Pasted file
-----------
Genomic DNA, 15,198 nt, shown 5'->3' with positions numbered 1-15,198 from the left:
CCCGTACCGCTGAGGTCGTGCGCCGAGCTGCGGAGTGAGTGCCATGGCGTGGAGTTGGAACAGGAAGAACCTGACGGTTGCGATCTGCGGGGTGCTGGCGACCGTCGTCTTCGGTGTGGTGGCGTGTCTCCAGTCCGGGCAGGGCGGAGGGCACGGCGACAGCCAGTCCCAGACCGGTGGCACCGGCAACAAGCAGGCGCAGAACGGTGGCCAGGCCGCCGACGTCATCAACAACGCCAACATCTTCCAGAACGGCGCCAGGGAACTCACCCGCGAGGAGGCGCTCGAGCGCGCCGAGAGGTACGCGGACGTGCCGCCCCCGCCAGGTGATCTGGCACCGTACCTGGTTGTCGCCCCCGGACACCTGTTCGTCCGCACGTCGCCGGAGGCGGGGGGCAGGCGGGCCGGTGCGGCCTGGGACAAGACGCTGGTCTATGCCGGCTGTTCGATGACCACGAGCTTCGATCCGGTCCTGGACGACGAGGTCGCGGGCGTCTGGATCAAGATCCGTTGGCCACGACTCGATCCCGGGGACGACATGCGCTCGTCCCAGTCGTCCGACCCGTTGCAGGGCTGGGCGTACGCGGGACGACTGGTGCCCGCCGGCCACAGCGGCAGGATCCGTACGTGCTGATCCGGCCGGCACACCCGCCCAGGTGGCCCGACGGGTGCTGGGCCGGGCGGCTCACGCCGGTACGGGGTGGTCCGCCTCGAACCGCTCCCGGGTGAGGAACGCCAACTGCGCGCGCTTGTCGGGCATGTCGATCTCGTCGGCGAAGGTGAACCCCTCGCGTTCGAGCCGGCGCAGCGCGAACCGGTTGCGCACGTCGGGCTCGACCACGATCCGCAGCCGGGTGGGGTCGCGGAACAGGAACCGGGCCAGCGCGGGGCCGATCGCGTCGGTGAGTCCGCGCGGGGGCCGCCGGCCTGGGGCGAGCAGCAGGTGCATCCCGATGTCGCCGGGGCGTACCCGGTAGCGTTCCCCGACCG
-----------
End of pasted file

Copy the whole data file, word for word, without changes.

Genomic DNA, 15,198 nt, shown 5'->3' with positions numbered 1-15,198 from the left:
CCCGTACCGCTGAGGTCGTGCGCCGAGCTGCGGAGTGAGTGCCATGGCGTGGAGTTGGAACAGGAAGAACCTGACGGTTGCGATCTGCGGGGTGCTGGCGACCGTCGTCTTCGGTGTGGTGGCGTGTCTCCAGTCCGGGCAGGGCGGAGGGCACGGCGACAGCCAGTCCCAGACCGGTGGCACCGGCAACAAGCAGGCGCAGAACGGTGGCCAGGCCGCCGACGTCATCAACAACGCCAACATCTTCCAGAACGGCGCCAGGGAACTCACCCGCGAGGAGGCGCTCGAGCGCGCCGAGAGGTACGCGGACGTGCCGCCCCCGCCAGGTGATCTGGCACCGTACCTGGTTGTCGCCCCCGGACACCTGTTCGTCCGCACGTCGCCGGAGGCGGGGGGCAGGCGGGCCGGTGCGGCCTGGGACAAGACGCTGGTCTATGCCGGCTGTTCGATGACCACGAGCTTCGATCCGGTCCTGGACGACGAGGTCGCGGGCGTCTGGATCAAGATCCGTTGGCCACGACTCGATCCCGGGGACGACATGCGCTCGTCCCAGTCGTCCGACCCGTTGCAGGGCTGGGCGTACGCGGGACGACTGGTGCCCGCCGGCCACAGCGGCAGGATCCGTACGTGCTGATCCGGCCGGCACACCCGCCCAGGTGGCCCGACGGGTGCTGGGCCGGGCGGCTCACGCCGGTACGGGGTGGTCCGCCTCGAACCGCTCCCGGGTGAGGAACGCCAACTGCGCGCGCTTGTCGGGCATGTCGATCTCGTCGGCGAAGGTGAACCCCTCGCGTTCGAGCCGGCGCAGCGCGAACCGGTTGCGCACGTCGGGCTCGACCACGATCCGCAGCCGGGTGGGGTCGCGGAACAGGAACCGGGCCAGCGCGGGGCCGATCGCGTCGGTGAGTCCGCGCGGGGGCCGCCGGCCTGGGGCGAGCAGCAGGTGCATCCCGATGTCGCCGGGGCGTACCCGGTAGCGTTCCCCGACCG